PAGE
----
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Report: Trump administration finalizes plans to expand drilling and mining on land formerly a part of Utah monuments

The Trump administration on Thursday “finalized” plans to expand “drilling, mining and grazing” on land in Utah that used to be part of the Grand-Staircase Escalante National Monument and the Bears Ears National Monument, The Washington Post reported.

In 2017, the administration rolled back restrictions on the monuments in what were two of the largest downsizes of protected lands in US history, paving the way for the new plans, which the Post said “will likely intensify a legal fight over the contested sites.”

The land contains large amounts of oil, gas and coal, the newspaper said, “as well as grazing land valued by local ranchers.” But the area, which includes “windswept badlands, narrow slot canyons and towering rock formations,” are culturally significant to Native American tribes in the region and contain precious dinosaur fossils and rock art, along with other artifacts, according to the Post.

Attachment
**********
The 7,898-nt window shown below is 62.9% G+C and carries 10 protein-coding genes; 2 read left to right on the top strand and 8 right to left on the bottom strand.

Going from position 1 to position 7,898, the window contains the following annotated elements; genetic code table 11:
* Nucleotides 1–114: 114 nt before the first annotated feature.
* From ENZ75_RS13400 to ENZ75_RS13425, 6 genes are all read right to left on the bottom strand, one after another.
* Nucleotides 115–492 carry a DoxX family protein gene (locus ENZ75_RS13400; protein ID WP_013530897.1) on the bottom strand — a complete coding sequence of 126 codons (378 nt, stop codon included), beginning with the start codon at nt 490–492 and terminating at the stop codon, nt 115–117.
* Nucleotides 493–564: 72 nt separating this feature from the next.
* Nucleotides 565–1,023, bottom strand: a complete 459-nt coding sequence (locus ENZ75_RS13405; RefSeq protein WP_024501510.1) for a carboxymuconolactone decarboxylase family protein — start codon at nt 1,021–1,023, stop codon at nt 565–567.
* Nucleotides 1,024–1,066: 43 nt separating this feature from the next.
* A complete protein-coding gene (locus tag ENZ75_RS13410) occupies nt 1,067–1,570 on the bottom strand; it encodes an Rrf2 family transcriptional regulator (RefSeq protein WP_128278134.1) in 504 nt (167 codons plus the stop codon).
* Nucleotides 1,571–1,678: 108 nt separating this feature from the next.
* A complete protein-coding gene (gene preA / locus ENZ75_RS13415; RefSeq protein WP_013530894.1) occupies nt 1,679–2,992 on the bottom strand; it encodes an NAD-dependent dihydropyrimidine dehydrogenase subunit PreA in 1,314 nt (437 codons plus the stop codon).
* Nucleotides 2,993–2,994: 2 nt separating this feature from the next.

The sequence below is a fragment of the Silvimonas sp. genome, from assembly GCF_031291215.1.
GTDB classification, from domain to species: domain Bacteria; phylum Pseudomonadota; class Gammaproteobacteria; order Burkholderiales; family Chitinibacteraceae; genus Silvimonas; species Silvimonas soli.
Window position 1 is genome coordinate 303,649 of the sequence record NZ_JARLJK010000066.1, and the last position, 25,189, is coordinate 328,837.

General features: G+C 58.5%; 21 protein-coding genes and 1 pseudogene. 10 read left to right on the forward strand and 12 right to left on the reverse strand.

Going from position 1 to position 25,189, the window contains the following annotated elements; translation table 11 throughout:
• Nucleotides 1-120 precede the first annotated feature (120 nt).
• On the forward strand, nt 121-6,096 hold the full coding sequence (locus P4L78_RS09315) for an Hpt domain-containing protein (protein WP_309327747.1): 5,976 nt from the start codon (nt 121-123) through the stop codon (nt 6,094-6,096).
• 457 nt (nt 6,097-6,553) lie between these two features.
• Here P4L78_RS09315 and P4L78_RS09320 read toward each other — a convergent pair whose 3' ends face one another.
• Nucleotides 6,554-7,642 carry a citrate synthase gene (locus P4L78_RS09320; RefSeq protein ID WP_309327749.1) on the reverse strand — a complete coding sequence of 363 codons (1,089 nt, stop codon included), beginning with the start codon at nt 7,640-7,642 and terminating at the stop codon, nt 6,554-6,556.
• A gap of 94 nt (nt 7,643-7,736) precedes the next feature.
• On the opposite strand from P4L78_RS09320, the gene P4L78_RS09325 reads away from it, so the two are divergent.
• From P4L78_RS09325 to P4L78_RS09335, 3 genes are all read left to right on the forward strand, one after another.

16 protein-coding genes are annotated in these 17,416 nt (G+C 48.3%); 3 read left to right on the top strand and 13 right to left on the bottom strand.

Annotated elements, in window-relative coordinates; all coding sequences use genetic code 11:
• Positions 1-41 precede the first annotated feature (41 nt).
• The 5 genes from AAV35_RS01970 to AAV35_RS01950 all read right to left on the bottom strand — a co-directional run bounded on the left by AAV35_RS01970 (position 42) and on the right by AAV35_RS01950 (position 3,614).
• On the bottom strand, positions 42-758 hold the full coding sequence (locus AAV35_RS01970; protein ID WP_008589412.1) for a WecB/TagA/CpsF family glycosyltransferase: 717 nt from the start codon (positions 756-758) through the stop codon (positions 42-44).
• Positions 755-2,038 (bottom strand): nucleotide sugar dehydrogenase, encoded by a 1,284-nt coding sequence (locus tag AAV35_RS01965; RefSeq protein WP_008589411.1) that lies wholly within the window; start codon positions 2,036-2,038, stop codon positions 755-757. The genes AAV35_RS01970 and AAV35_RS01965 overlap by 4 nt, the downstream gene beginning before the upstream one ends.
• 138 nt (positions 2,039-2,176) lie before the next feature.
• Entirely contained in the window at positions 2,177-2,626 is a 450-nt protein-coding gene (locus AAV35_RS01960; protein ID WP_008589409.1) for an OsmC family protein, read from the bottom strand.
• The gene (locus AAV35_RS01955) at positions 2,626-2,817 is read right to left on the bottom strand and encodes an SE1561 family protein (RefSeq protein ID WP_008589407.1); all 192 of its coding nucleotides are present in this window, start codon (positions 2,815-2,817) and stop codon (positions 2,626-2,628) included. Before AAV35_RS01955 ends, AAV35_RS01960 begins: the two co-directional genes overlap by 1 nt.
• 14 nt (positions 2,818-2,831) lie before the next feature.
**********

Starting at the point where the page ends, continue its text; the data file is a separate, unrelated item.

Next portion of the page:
Over the last three years, the Trump administration has been moving to roll back federal protections on various lands in order to provide industry access to them. In August, the Post reported that President Donald Trump asked his agriculture secretary to provide a regulations exemption in order to open millions of acres of protected land within Alaska’s Tongass National Forest to “potential logging, energy and mining projects.”

The newspaper reported that officials from the Interior Department and US Forest Service, which oversee the Utah land, said the new plans “balance the region’s economic interests against the need to safeguard natural and cultural wonders.”

Following the downsizing of the monuments two years ago, a number of groups sued the administration over the move, arguing it was in violation of the Constitution and the Antiquities Act of 1906, which was used to establish the monuments in 1996 and 2016.

Acting assistant secretary for the Interior Department Casey Hammond told the Post the department “could not wait for those cases to conclude before it finalized plans for the areas now excluded from the monuments.”

Environmental groups, however, maintain that the new plans will allow for “destructive activities” on the land that was formerly part of the monuments.

“One of the wildest landscapes in the lower forty-eight states will be lost if these plans are carried into action over the next few years,” Stephen Bloch, legal director for the Southern Utah Wilderness Alliance, told the Post, which said the organization is one of the groups suing the administration over the 2017 downsize.

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